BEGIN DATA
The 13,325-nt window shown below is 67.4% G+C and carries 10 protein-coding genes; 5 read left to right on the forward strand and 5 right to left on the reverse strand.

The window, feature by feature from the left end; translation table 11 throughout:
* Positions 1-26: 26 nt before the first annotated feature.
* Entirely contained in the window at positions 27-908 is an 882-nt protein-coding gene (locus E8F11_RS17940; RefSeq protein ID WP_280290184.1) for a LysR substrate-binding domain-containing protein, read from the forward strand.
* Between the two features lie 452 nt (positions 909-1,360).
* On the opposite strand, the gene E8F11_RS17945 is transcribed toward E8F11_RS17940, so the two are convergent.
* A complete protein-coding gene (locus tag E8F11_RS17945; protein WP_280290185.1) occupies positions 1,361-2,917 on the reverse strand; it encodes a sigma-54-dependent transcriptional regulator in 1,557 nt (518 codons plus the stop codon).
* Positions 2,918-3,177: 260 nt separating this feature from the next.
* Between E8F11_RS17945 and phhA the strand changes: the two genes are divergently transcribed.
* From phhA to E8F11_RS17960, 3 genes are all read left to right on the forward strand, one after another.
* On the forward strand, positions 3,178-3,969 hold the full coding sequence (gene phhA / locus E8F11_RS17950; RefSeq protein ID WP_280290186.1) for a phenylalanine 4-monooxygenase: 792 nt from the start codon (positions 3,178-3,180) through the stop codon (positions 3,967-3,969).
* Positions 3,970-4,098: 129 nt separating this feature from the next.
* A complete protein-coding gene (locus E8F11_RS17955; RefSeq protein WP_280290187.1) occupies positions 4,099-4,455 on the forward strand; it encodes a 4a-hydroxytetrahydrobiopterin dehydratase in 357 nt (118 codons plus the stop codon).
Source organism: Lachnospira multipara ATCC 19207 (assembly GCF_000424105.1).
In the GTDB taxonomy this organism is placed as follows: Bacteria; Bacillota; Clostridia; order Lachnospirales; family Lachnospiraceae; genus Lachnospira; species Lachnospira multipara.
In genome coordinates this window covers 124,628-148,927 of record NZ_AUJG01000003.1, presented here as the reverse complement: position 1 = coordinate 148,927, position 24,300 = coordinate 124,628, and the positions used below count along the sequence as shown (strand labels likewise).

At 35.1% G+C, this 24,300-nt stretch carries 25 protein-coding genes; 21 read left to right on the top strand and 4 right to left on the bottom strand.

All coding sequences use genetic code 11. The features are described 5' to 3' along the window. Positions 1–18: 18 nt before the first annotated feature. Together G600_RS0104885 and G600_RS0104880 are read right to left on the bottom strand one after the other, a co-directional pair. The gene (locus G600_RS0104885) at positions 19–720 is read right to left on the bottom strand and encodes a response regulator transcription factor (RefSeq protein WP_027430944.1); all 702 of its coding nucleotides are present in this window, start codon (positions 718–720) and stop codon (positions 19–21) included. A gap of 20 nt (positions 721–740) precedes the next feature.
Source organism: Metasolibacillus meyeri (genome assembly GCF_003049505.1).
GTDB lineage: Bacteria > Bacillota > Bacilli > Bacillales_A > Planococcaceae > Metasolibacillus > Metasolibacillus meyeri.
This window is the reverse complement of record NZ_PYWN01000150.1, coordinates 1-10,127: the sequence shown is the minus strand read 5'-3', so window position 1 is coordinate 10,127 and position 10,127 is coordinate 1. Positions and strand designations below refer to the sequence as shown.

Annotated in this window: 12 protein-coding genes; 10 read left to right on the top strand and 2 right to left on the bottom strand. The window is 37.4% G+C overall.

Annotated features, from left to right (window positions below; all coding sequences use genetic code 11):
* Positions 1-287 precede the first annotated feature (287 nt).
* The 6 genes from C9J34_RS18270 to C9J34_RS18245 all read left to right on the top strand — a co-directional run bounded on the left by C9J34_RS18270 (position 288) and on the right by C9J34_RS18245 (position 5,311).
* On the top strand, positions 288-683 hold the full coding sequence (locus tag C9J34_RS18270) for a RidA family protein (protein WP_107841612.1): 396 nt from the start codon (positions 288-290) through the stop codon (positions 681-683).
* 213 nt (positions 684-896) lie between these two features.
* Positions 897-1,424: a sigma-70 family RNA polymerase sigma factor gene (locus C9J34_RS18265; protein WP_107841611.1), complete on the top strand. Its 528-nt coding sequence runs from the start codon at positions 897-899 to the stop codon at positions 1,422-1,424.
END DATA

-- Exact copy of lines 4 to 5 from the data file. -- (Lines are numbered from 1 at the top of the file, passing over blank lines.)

* Entirely contained in the window at positions 27-908 is an 882-nt protein-coding gene (locus E8F11_RS17940; RefSeq protein ID WP_280290184.1) for a LysR substrate-binding domain-containing protein, read from the forward strand.
* Between the two features lie 452 nt (positions 909-1,360).